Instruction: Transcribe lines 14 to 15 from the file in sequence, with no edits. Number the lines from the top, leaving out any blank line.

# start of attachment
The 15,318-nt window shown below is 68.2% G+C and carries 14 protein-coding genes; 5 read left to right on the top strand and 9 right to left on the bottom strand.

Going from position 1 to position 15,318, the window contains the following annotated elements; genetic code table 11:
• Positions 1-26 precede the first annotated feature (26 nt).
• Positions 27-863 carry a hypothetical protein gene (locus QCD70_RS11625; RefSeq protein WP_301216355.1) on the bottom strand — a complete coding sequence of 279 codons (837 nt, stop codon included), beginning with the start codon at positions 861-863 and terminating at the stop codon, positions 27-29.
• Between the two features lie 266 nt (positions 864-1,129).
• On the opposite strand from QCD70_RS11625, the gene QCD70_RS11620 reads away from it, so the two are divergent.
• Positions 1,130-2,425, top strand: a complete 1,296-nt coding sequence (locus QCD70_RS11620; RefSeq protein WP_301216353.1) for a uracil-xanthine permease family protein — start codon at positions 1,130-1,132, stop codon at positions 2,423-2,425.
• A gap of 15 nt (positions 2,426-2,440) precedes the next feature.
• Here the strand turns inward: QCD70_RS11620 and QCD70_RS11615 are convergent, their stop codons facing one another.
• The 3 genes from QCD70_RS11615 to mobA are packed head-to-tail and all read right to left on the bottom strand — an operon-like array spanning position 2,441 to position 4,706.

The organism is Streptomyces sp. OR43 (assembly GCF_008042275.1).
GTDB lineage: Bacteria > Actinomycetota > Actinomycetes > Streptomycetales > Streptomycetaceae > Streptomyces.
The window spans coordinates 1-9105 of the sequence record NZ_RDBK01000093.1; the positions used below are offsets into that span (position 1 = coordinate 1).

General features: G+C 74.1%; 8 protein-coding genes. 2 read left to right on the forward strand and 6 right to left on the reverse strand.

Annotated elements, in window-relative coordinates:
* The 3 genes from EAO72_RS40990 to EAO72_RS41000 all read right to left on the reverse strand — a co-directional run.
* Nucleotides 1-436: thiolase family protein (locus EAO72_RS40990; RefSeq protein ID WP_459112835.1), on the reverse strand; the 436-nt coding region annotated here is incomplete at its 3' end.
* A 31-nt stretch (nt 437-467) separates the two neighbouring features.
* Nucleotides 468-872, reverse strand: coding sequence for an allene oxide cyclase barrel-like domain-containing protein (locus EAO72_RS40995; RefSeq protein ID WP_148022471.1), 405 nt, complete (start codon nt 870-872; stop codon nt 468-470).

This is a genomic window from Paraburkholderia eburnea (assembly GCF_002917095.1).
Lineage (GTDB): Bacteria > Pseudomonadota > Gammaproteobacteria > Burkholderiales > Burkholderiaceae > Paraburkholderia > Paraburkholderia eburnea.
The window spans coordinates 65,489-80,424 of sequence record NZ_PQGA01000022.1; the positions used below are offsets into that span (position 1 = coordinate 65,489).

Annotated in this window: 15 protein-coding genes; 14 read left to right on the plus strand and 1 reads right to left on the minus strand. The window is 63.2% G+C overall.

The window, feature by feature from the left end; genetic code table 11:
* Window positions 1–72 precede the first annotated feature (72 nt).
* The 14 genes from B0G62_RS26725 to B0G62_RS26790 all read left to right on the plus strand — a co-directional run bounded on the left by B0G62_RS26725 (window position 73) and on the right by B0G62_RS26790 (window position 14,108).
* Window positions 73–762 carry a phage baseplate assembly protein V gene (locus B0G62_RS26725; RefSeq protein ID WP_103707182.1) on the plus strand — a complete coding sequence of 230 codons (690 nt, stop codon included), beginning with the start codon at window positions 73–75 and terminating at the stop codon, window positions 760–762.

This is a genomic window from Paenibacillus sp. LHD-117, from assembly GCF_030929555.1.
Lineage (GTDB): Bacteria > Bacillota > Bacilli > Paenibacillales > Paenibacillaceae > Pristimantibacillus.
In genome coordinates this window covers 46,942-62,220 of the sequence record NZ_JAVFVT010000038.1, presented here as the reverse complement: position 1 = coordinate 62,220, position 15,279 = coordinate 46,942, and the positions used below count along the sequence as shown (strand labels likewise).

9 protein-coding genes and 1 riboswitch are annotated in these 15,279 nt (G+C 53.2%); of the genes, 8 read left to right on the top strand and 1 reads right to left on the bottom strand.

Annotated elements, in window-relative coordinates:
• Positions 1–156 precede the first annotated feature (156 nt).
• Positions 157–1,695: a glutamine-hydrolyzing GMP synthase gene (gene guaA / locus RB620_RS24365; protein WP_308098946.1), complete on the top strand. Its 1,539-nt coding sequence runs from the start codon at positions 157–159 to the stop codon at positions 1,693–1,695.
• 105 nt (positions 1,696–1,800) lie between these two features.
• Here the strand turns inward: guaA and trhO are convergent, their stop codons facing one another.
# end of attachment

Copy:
General features: G+C 74.1%; 8 protein-coding genes. 2 read left to right on the forward strand and 6 right to left on the reverse strand.

Annotated elements, in window-relative coordinates: